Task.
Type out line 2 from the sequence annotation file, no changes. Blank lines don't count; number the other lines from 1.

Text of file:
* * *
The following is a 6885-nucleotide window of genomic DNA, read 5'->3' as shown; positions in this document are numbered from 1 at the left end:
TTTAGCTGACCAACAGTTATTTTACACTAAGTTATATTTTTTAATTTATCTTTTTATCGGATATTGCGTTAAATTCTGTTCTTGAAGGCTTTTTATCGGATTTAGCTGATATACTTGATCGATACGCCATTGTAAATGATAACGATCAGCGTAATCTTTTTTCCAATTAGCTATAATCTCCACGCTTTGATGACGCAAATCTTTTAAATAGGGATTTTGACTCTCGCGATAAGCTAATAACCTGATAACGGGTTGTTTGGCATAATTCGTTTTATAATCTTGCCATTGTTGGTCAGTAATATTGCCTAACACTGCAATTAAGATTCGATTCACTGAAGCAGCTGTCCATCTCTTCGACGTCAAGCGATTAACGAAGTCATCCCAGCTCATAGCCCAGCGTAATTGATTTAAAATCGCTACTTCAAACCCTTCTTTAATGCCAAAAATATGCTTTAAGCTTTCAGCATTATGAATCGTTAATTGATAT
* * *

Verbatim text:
TTTAGCTGACCAACAGTTATTTTACACTAAGTTATATTTTTTAATTTATCTTTTTATCGGATATTGCGTTAAATTCTGTTCTTGAAGGCTTTTTATCGGATTTAGCTGATATACTTGATCGATACGCCATTGTAAATGATAACGATCAGCGTAATCTTTTTTCCAATTAGCTATAATCTCCACGCTTTGATGACGCAAATCTTTTAAATAGGGATTTTGACTCTCGCGATAAGCTAATAACCTGATAACGGGTTGTTTGGCATAATTCGTTTTATAATCTTGCCATTGTTGGTCAGTAATATTGCCTAACACTGCAATTAAGATTCGATTCACTGAAGCAGCTGTCCATCTCTTCGACGTCAAGCGATTAACGAAGTCATCCCAGCTCATAGCCCAGCGTAATTGATTTAAAATCGCTACTTCAAACCCTTCTTTAATGCCAAAAATATGCTTTAAGCTTTCAGCATTATGAATCGTTAATTGATAT